It’s difficult to imagine what business journalism would be without the wealth of statistics supplied by economists. Many journalists present Gross Domestic Product (GDP) as a reliable measure of a country’s prosperity. Instead, business journalists should adopt a more critical view of standard economic thinking, argues journalist Ferdinand Knauß (WirtschaftsWoche) in his book “Wachstum über alles? Wie der Journalismus zum Sprachrohr der Ökonomen wurde” (Growth Above All Else. How Journalism Became a Mouthpiece for Economists.) Knauß wrote the book during a fellowship at the IASS. On 21 September, Ferdinand Knauß discussed his views with Rainer Hank, head of the business and finance section of German newspaper Frankfurter Allgemeinen Sonntagszeitung, and IASS scientific director Ortwin Renn.
Journalism as an echo chamber of conventional thinking
Knauß opened the presentation by outlining the origins of the “growth paradigm” in the 1950s and its evolution up to the present day. The idea of growth as a key measure of economic well-being has come under attack repeatedly. Published in 1972, the study “The Limits of Growth” by the Club of Rome was the most influential critique of the growth paradigm. Its effect was not substantial, however, and for decades journalism has served as an echo chamber of conventional thinking, explained the business journalist.
Knauß presents a variety of remedies in his book, ranging from a greater awareness of history to the inclusion of non-expert opinions in journalism, while also noting the need for economists to remember the academic origins of their discipline (Adam Smith, most famously, was a professor of philosophy), which, he claimed, needs to reinvent itself. According to Knauß, newspapers should also take steps to break down the boundaries between their business and feuilleton sections.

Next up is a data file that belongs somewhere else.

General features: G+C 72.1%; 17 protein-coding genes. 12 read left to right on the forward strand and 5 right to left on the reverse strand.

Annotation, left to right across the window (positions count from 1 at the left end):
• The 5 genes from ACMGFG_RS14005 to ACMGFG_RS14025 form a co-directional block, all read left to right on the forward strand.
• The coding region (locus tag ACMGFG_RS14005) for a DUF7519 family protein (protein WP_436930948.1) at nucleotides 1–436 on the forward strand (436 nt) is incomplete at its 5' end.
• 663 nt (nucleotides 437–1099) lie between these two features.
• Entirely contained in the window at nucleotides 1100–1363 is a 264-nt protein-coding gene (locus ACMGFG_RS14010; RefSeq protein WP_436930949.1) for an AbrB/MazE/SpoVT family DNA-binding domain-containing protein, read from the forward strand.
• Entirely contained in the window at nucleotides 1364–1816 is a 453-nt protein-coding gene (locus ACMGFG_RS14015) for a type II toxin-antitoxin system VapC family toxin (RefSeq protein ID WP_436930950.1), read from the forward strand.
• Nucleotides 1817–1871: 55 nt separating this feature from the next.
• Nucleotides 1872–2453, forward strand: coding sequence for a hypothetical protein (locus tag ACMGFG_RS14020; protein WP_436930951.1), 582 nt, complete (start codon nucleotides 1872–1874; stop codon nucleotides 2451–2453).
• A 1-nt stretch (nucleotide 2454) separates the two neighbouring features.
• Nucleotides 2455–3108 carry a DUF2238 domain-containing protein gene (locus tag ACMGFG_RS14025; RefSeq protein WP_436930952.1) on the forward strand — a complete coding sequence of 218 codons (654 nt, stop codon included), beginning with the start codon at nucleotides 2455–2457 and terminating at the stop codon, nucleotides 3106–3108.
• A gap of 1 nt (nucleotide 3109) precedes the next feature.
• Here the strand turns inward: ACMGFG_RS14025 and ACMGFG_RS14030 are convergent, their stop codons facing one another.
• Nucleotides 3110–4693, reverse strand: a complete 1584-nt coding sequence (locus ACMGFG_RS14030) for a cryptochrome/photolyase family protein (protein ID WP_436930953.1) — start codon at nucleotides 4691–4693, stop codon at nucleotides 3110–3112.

Rainer Hank: The growth debate is a “First World problem”
Rainer Hank offered a contrary perspective on both the significance of growth and the role of business journalists. “Until 1820, growth was a privilege known only to the wealthy elites. Since then it has become a measure of progress and of the well-being of society as a whole,” argued the Frankfurt-based journalist. However, the industrialised countries have since become so wealthy that the marginal utility of wealth has declined. According to Hank, this is the basis of current discussions of the drawbacks of growth. The growth debate, he argues, is a First World problem. Questioning claims that the media tends to celebrate growth, he suggested that many journalists are sceptical of the growth paradigm, reflecting a shift in thinking that can be traced back to the oil crises of the early 1970s, which saw prices soar while growth stagnated.
Ortwin Renn praised “Wachstum über alles?” for showing clearly how the growth paradigm has dominated public debate on economic development at the expense of the three other major objectives of macro-economic policy: price stability, full employment, and the achievement of a sound balance of payments. But critics of the growth paradigm should give greater consideration to its deeper implications, said Renn: “By taking Gross Domestic Product as the measure of growth, we are also taking a positive view of activities that harm our economy and diminish overall prosperity through the consumption of resources, through their distributive effects, and through the external costs that they impose on others.” We should, accordingly, seek to develop an index that is more sophisticated than Gross Domestic Product (GDP) and which is capable of reflecting these factors. This could in turn provide the basis for the development of new instruments to steer growth towards sustainable development pathways.
Economic growth – an improper term?
Journalism took a back seat as fundamental issues dominated the open-floor discussion that followed, illustrating the difficulties thrown up by growth paradigm. How useful are sweeping statements on the value (or lack thereof) of economic growth? To what extent is the state capable of steering the course of economic growth? Is civil society able to exercise any influence? Ferdinand Knauß went on to quote German politician Kurt Biedenkopf, who once characterised economic growth as a “perversion of the ecological” because nature maintained a state of equilibrium between growth and decay. “Strictly speaking, ‘economic growth’ is the wrong term. Instead, we should refer to it simply as an increase in GDP,” said Knauß. Abandoning the metaphor of economic growth – a metaphor so common that it is no longer perceived as such – could lend more objectivity to the debate.